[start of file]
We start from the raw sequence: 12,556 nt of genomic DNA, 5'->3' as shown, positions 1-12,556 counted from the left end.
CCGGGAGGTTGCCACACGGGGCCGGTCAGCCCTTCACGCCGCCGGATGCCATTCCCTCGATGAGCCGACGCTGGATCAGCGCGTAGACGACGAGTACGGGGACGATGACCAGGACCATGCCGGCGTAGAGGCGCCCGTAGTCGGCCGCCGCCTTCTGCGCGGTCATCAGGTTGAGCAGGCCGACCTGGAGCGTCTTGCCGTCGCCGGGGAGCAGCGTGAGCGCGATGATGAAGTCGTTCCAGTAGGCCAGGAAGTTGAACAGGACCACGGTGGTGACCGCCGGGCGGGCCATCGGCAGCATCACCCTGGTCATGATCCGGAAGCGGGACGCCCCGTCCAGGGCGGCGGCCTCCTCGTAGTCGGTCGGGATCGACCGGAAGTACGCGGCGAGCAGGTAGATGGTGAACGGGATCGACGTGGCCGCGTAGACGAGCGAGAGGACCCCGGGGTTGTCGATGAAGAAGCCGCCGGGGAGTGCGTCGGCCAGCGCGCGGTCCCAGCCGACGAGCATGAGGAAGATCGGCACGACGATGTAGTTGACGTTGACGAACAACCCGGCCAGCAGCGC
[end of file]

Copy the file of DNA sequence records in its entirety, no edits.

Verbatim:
We start from the raw sequence: 12,556 nt of genomic DNA, 5'->3' as shown, positions 1-12,556 counted from the left end.
CCGGGAGGTTGCCACACGGGGCCGGTCAGCCCTTCACGCCGCCGGATGCCATTCCCTCGATGAGCCGACGCTGGATCAGCGCGTAGACGACGAGTACGGGGACGATGACCAGGACCATGCCGGCGTAGAGGCGCCCGTAGTCGGCCGCCGCCTTCTGCGCGGTCATCAGGTTGAGCAGGCCGACCTGGAGCGTCTTGCCGTCGCCGGGGAGCAGCGTGAGCGCGATGATGAAGTCGTTCCAGTAGGCCAGGAAGTTGAACAGGACCACGGTGGTGACCGCCGGGCGGGCCATCGGCAGCATCACCCTGGTCATGATCCGGAAGCGGGACGCCCCGTCCAGGGCGGCGGCCTCCTCGTAGTCGGTCGGGATCGACCGGAAGTACGCGGCGAGCAGGTAGATGGTGAACGGGATCGACGTGGCCGCGTAGACGAGCGAGAGGACCCCGGGGTTGTCGATGAAGAAGCCGCCGGGGAGTGCGTCGGCCAGCGCGCGGTCCCAGCCGACGAGCATGAGGAAGATCGGCACGACGATGTAGTTGACGTTGACGAACAACCCGGCCAGCAGCGC